An effective audit management software enables internal auditors to plan and execute audit engagements seamlessly. The capability to dynamically manage team members, effortlessly generate status reports and automatically analyze big data sets is a significant advantage to any audit team leader. In this article, we will explore ways audit management software can shape internal audit future trends.
What Is the Future of Audit?
Internal audit future trends will be marked by innovation and driven by technology. The most common technology across internal audit functions is audit management software. As we look to audit future trends, audit management software may be the catalyst for many of the advances made in internal audit.
Efficient resource planning ensures engagements are completed within deadlines while embracing best-in-class project management techniques. Coordination with stakeholders becomes easier through reducing inefficient communication/document-sharing channels such as emails and shared folders. Both the auditor and the auditee are on the same page about the status of testing and outstanding issues. The transparency dramatically reduces the time spent on clarifying outstanding issues. Further, the automatic report generation feature makes it simple to generate recommendation reports using pre-defined templates.
In addition to the features mentioned above, more dominant internal audit future trends motivate auditors to adopt audit software.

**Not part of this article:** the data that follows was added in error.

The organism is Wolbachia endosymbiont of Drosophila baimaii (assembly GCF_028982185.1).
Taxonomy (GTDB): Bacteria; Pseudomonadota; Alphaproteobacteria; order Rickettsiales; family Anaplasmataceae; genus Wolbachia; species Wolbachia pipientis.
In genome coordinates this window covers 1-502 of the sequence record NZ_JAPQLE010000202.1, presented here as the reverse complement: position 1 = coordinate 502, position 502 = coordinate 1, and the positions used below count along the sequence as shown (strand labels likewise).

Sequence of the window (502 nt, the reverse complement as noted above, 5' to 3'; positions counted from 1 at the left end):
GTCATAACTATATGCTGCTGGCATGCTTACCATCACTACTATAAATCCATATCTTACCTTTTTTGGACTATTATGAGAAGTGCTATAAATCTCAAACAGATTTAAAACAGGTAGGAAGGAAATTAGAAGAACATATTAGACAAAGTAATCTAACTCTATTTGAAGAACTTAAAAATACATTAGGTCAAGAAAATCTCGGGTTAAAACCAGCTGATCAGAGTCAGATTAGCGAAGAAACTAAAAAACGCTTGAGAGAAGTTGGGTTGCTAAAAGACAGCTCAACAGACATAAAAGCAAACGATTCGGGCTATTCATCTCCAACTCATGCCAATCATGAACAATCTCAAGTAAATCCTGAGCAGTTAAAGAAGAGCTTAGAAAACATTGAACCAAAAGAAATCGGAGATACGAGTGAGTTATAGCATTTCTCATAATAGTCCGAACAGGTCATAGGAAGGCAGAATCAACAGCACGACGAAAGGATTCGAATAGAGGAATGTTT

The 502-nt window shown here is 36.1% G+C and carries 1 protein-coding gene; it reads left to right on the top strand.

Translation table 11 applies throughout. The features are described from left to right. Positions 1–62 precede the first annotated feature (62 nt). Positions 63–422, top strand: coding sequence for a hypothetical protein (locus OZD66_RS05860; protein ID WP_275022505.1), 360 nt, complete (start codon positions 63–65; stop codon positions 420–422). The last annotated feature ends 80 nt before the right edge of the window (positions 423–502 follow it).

1. SaaS Model of Deployment
As per Gartner’s Market Guide for audit management solutions, only 35% of the software vendors utilize a SaaS model for deployment currently. However, by 2020 the SaaS model of deployment was predicted by Gartner to grow faster than the on-premises solution. The cloud-based software deployment model is becoming more relevant as audit teams are more frequently working remotely and using mobile devices to conduct audits. IDG Communications predicts that the demand for SaaS enterprise applications is accelerating and exceeding the demand for on-premises applications by five times (during the five-year forecast period through 2018, SaaS revenue was forecast to grow at 17.6% CAGR, while on-premise revenue growth is only forecast at 3.1%). Since the pandemic in 2020, the rise of SaaS applications has outpaced predictions due to more people working from home full time. The increase was also due in part to the ease of deployment compared to applications requiring installation and support by local IT teams who also spend less time in the office. SaaS applications are also better suited for the rapidly changing requirement within internal audit. As software updates are made and new product features are added to address the needs of auditors in the field, updates are pushed out to SaaS applications routinely without the need to upgrade each user physically. Having the entire team in the office for this type of administrative task is a luxury we are not likely to see any time again soon.
2. Visual, Non-cluttered Interfaces